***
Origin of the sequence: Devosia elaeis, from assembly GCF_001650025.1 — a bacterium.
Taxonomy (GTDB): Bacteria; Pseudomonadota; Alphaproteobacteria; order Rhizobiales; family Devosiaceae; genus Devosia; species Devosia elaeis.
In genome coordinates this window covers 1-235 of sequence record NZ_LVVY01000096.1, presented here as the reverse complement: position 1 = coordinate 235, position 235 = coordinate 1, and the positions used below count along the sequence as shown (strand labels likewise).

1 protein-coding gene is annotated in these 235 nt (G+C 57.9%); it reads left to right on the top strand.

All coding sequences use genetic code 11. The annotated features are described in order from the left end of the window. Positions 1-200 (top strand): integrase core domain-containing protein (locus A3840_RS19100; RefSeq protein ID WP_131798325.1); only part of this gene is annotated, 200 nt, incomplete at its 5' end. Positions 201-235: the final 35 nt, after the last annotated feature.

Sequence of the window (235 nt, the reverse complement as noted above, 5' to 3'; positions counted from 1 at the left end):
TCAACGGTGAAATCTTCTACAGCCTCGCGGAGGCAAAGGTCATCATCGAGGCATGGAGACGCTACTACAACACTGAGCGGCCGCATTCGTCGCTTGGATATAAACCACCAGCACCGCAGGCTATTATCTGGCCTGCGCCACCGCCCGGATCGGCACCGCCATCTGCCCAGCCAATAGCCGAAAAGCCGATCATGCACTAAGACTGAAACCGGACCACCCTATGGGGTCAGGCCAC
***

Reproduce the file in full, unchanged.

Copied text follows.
Origin of the sequence: Devosia elaeis, from assembly GCF_001650025.1 — a bacterium.
Taxonomy (GTDB): Bacteria; Pseudomonadota; Alphaproteobacteria; order Rhizobiales; family Devosiaceae; genus Devosia; species Devosia elaeis.
In genome coordinates this window covers 1-235 of sequence record NZ_LVVY01000096.1, presented here as the reverse complement: position 1 = coordinate 235, position 235 = coordinate 1, and the positions used below count along the sequence as shown (strand labels likewise).

1 protein-coding gene is annotated in these 235 nt (G+C 57.9%); it reads left to right on the top strand.

All coding sequences use genetic code 11. The annotated features are described in order from the left end of the window. Positions 1-200 (top strand): integrase core domain-containing protein (locus A3840_RS19100; RefSeq protein ID WP_131798325.1); only part of this gene is annotated, 200 nt, incomplete at its 5' end. Positions 201-235: the final 35 nt, after the last annotated feature.

Sequence of the window (235 nt, the reverse complement as noted above, 5' to 3'; positions counted from 1 at the left end):
TCAACGGTGAAATCTTCTACAGCCTCGCGGAGGCAAAGGTCATCATCGAGGCATGGAGACGCTACTACAACACTGAGCGGCCGCATTCGTCGCTTGGATATAAACCACCAGCACCGCAGGCTATTATCTGGCCTGCGCCACCGCCCGGATCGGCACCGCCATCTGCCCAGCCAATAGCCGAAAAGCCGATCATGCACTAAGACTGAAACCGGACCACCCTATGGGGTCAGGCCAC